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Another day, another failout.
After a Lehman Brothers-bankruptcy-driven 10-day run on its deposits, WaMu was seized by the government on Thursday night (which speaks to the urgency of the situation -- seizures usually occur on Fridays to minimize disruptions).
Enter JPMorgan, which bought WaMu for a scant $1.9 billion (WaMu shares closed yesterday at $1.69, or $2.9 billion in market cap). Of course, JPMorgan also inherits WaMu's California-centric and exotic mortgage-laden balance sheet; it expects to write down $31 billion of bad loans and seek $8 billion of new capital.
Before last night's events, WaMu had many rumored suitors. The ranks included Citigroup (NYSE: C ) , Wells Fargo (NYSE: WFC ) , and Banco Santander SA, as well as some private-equity firms, but none was willing to pay up for a pre-seizure WaMu.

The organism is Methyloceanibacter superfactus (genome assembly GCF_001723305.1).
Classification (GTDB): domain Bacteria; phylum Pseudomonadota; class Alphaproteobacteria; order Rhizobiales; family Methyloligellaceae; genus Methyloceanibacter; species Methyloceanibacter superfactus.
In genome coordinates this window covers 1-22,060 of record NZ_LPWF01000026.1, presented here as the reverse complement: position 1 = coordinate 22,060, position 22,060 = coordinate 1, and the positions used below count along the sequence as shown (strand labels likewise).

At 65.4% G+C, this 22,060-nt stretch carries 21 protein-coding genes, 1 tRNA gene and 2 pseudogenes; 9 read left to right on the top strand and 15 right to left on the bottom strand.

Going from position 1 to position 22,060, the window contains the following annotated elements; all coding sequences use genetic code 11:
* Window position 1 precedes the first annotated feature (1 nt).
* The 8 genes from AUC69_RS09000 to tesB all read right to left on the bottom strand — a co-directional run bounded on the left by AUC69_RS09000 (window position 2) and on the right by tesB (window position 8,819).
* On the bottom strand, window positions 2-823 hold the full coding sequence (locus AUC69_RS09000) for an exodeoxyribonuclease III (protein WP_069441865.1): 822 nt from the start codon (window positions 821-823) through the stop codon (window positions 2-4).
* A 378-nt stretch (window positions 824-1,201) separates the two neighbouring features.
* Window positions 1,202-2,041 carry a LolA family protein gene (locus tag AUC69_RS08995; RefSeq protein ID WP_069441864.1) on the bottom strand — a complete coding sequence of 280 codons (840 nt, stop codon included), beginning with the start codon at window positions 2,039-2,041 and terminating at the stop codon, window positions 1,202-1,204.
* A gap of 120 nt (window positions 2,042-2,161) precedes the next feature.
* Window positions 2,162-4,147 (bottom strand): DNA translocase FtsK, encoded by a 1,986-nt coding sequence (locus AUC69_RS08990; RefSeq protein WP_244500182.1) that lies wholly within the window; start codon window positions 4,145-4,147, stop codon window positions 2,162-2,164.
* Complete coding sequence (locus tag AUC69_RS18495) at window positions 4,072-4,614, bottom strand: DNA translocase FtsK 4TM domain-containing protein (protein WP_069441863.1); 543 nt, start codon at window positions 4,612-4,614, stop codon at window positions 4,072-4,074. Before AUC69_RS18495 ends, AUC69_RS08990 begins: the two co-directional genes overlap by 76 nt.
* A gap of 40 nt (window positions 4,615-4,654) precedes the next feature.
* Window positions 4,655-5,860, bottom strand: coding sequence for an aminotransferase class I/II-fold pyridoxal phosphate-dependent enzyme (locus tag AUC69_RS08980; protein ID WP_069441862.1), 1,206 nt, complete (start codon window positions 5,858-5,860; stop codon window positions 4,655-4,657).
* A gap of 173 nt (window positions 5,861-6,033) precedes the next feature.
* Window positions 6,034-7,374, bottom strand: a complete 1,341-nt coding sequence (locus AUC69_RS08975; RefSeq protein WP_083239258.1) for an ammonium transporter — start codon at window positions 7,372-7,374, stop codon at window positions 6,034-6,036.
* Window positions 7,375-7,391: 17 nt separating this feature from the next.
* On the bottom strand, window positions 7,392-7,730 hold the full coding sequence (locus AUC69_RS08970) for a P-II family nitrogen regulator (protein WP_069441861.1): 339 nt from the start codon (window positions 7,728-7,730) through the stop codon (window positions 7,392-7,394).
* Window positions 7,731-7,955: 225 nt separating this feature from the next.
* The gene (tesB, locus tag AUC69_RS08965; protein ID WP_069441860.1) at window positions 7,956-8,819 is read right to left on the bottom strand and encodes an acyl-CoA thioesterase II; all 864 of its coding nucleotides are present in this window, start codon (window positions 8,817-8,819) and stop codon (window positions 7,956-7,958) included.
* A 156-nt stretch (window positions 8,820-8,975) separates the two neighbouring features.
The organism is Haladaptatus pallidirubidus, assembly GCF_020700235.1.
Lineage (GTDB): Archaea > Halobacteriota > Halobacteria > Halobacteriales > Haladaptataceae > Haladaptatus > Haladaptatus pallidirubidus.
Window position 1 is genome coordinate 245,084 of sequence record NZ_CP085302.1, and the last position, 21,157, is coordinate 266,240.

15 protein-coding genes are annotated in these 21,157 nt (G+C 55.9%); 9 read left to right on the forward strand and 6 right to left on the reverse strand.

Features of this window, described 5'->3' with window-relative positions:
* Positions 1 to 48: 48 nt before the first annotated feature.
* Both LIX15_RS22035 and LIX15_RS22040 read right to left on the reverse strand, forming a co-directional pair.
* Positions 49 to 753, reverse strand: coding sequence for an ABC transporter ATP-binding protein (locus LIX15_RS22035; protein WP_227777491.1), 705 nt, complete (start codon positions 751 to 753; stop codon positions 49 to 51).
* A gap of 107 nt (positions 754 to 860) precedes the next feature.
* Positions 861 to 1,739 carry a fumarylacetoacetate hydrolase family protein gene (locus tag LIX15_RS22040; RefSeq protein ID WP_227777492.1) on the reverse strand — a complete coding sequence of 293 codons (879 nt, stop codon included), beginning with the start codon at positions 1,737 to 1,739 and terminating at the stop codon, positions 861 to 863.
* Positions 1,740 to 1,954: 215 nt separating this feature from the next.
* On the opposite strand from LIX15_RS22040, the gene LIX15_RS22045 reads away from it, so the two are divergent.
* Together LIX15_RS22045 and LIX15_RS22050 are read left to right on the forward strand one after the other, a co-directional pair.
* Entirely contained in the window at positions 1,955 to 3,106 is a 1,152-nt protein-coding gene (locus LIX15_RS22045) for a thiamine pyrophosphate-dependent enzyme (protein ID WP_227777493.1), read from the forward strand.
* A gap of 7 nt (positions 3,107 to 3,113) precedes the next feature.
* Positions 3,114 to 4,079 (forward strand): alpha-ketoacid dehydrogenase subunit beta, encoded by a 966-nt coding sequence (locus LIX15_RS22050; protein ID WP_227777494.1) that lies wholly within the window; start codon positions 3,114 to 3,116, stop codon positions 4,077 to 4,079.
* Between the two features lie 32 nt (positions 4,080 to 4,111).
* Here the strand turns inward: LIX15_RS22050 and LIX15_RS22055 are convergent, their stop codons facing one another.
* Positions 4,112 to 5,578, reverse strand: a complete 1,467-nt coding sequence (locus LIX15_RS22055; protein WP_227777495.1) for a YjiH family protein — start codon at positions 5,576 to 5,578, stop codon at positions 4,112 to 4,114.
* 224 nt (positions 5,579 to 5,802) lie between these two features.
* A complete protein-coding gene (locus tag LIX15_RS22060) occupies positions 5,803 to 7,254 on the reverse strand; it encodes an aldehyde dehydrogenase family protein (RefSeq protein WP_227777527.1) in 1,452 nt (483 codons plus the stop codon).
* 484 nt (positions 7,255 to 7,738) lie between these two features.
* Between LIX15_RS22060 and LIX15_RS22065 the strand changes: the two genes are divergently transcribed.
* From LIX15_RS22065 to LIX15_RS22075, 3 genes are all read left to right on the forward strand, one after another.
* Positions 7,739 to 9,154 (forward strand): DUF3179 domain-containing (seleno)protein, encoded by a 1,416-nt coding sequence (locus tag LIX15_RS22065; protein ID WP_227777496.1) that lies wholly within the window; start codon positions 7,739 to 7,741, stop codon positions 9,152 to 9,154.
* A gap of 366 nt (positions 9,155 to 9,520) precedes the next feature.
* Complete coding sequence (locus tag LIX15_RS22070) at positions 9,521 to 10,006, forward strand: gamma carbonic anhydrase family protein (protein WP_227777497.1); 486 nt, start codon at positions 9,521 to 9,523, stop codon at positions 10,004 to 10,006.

Ironically, JPMorgan was. Back in the spring of this year, JPMorgan offered $8 a share for Washington Mutual, only to be turned down in favor of a now-regrettable $7 billion infusion from private-equity firm TPG. My Foolish colleague Morgan Housel chastised management for turning the deal down then. Henry Paulson chastised management earlier this month.
WaMu shareholders (including TPG) are definitely the big losers in all of this. So are people who long for banks that aren't too big to fail. This year, JPMorgan has worked with the government to buy out not only WaMu but also Bear Stearns. Meanwhile, Bank of America (NYSE: BAC ) swallowed up Countrywide and Merrill Lynch (NYSE: MER ) . Those six companies were all too big to fail to begin with … now they're two mega-banks. Scary stuff.